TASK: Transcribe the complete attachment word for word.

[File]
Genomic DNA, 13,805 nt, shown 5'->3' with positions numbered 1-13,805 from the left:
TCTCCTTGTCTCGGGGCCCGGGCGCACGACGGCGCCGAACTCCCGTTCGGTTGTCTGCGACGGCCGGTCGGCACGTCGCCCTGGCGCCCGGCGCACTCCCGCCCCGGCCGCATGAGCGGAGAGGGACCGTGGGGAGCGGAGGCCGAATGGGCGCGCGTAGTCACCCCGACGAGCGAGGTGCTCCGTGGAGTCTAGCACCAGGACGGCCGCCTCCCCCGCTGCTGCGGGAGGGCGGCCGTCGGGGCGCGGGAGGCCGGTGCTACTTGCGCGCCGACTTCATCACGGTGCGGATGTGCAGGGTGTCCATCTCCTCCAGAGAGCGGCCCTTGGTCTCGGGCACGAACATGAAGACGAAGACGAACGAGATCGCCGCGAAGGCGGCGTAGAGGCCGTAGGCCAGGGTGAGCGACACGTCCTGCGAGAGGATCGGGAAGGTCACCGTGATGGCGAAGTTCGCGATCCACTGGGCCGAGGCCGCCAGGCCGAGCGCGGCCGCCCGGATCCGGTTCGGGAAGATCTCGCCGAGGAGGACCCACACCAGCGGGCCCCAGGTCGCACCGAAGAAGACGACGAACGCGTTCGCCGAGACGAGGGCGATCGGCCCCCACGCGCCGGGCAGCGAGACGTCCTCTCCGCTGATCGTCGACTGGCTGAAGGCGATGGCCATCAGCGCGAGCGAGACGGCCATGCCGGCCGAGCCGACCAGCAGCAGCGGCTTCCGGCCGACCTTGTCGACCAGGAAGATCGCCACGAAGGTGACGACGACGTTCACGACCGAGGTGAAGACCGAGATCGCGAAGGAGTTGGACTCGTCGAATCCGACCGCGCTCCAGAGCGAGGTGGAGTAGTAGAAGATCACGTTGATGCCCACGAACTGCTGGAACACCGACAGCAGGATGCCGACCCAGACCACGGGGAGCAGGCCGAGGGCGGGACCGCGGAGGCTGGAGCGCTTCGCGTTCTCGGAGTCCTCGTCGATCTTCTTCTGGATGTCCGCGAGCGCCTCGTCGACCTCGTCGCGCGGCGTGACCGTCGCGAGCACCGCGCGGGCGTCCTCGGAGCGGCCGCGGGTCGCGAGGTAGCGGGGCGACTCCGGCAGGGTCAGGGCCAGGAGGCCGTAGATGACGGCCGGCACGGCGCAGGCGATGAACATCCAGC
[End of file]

Genomic DNA, 13,805 nt, shown 5'->3' with positions numbered 1-13,805 from the left:
TCTCCTTGTCTCGGGGCCCGGGCGCACGACGGCGCCGAACTCCCGTTCGGTTGTCTGCGACGGCCGGTCGGCACGTCGCCCTGGCGCCCGGCGCACTCCCGCCCCGGCCGCATGAGCGGAGAGGGACCGTGGGGAGCGGAGGCCGAATGGGCGCGCGTAGTCACCCCGACGAGCGAGGTGCTCCGTGGAGTCTAGCACCAGGACGGCCGCCTCCCCCGCTGCTGCGGGAGGGCGGCCGTCGGGGCGCGGGAGGCCGGTGCTACTTGCGCGCCGACTTCATCACGGTGCGGATGTGCAGGGTGTCCATCTCCTCCAGAGAGCGGCCCTTGGTCTCGGGCACGAACATGAAGACGAAGACGAACGAGATCGCCGCGAAGGCGGCGTAGAGGCCGTAGGCCAGGGTGAGCGACACGTCCTGCGAGAGGATCGGGAAGGTCACCGTGATGGCGAAGTTCGCGATCCACTGGGCCGAGGCCGCCAGGCCGAGCGCGGCCGCCCGGATCCGGTTCGGGAAGATCTCGCCGAGGAGGACCCACACCAGCGGGCCCCAGGTCGCACCGAAGAAGACGACGAACGCGTTCGCCGAGACGAGGGCGATCGGCCCCCACGCGCCGGGCAGCGAGACGTCCTCTCCGCTGATCGTCGACTGGCTGAAGGCGATGGCCATCAGCGCGAGCGAGACGGCCATGCCGGCCGAGCCGACCAGCAGCAGCGGCTTCCGGCCGACCTTGTCGACCAGGAAGATCGCCACGAAGGTGACGACGACGTTCACGACCGAGGTGAAGACCGAGATCGCGAAGGAGTTGGACTCGTCGAATCCGACCGCGCTCCAGAGCGAGGTGGAGTAGTAGAAGATCACGTTGATGCCCACGAACTGCTGGAACACCGACAGCAGGATGCCGACCCAGACCACGGGGAGCAGGCCGAGGGCGGGACCGCGGAGGCTGGAGCGCTTCGCGTTCTCGGAGTCCTCGTCGATCTTCTTCTGGATGTCCGCGAGCGCCTCGTCGACCTCGTCGCGCGGCGTGACCGTCGCGAGCACCGCGCGGGCGTCCTCGGAGCGGCCGCGGGTCGCGAGGTAGCGGGGCGACTCCGGCAGGGTCAGGGCCAGGAGGCCGTAGATGACGGCCGGCACGGCGCAGGCGATGAACATCCAGC